Mr Ebenezer Okletey Terlabi, Deputy Eastern Regional Minister, has stressed the need to inspire the girl-child by devoting time, money and other resources to ensure quality education for them including their moral upbringing.
He noted that the girl child is special, unique and precious but vulnerable and urged parents, especially mothers, to listen to their daughters and share their concerns.
Mr Terlabi was addressing the 85th anniversary celebration of the Krobo Girls Senior High School (SHS) at Odumase Krobo at the weekend.
He said some parents in their efforts to get the best in life did not seem to have much time for their children as a result children were left on their own without parental control.
“Let us instill in our girls confidence, moral values to make them understand how precious and sacred their bodies are and not allow their bodies to be misused for monetary gains”.
Mr Terlabi reminded parents that they had the responsibility to protect the girl child in particular from vices that might jeopardize their future.
He expressed concern about acts of indiscipline in some Junior High Schools (JHS) and SHS and tertiary institutions and said the time had come “for parents and teachers to work together as partners in educating the child and instilling good principles and moral upbringing needed to cope with challenges in life”.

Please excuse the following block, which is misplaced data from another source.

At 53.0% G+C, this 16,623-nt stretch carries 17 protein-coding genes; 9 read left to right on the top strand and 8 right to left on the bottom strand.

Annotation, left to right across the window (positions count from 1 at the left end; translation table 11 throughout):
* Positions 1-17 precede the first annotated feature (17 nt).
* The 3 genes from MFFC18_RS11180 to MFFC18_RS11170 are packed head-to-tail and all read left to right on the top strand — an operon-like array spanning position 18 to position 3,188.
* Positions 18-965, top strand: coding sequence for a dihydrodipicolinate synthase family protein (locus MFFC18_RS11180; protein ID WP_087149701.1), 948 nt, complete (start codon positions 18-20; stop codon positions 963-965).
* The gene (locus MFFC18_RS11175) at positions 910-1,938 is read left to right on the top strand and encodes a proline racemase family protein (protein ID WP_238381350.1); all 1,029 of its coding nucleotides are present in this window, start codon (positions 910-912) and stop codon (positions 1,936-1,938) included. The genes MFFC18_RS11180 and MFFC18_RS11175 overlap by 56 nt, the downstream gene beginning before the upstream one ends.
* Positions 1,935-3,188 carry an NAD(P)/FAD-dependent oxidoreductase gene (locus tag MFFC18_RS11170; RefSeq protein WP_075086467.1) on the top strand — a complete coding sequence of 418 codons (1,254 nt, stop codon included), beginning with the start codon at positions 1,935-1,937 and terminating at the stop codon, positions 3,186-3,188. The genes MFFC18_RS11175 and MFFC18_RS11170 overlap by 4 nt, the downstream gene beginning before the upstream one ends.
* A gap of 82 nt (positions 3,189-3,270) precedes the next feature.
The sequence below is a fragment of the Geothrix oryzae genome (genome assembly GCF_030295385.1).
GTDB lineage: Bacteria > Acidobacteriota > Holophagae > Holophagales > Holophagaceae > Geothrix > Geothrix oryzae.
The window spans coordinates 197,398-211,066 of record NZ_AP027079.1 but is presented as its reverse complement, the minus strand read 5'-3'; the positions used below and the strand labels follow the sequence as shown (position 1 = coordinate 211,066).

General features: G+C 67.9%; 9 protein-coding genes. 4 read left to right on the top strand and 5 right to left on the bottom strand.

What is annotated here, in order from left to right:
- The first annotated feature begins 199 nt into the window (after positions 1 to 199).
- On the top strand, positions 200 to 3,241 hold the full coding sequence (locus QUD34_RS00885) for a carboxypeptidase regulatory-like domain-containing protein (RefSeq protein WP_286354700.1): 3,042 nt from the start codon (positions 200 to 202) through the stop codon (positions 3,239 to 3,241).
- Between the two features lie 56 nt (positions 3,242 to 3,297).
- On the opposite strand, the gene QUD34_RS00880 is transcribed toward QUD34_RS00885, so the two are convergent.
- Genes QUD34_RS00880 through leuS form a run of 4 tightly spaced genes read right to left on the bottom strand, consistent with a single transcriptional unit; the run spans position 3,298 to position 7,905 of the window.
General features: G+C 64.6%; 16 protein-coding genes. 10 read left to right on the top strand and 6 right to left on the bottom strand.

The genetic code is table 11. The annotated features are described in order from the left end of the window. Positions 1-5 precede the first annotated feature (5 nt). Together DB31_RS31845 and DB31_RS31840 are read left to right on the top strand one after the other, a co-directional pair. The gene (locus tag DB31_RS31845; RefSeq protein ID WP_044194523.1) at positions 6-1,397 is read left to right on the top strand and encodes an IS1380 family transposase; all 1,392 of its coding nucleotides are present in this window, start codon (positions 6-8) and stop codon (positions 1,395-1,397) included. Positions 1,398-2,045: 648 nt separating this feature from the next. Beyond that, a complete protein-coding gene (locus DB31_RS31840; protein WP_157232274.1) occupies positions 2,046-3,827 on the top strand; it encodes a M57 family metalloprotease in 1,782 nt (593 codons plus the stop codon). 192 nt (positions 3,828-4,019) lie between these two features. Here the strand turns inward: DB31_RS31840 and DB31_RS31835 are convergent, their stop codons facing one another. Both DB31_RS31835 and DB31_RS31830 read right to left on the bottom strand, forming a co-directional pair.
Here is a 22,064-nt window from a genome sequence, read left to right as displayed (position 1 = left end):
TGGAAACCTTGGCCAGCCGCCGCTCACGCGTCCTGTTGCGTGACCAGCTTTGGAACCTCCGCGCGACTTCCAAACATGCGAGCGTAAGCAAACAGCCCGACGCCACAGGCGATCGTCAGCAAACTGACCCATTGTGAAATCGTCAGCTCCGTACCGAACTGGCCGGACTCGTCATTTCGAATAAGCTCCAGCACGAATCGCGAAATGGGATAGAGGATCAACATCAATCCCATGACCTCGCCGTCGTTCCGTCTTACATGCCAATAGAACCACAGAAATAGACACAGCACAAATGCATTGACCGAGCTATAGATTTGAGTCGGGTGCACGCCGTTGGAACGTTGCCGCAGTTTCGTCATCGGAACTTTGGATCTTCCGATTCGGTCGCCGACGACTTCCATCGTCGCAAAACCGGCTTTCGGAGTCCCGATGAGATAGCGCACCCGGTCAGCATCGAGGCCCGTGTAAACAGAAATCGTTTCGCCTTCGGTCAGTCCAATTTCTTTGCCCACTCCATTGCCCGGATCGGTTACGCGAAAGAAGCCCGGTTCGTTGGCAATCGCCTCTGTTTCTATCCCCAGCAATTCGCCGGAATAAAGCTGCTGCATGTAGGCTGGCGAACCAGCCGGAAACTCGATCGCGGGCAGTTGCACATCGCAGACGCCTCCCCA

Mr Terlabi said the government had made education the hallmark of its development agenda.
Mr Terlabi later donated a number of Science and Mathematics Text books to the school and pledged 50 bags of cement for the completion of some on-going projects in the school.
Ms Cecilia Obenewa Appiah, Headmistress of the school, said the school, which stated in 1973 from the Krobo Teacher Training College and Girls’ Middle School, had seen some changes to its present stage of SHS.
Ms Appiah said the school continued to improve in the final examinations with about 97 percent of its products in the Universities, Polytechnics and other tertiary institutions in and outside the country.
She indicated that the last West African Senior Secondary Certificate Examination (WASSCE) saw its students scoring 100 percent quality passes in most of the subjectst. GNA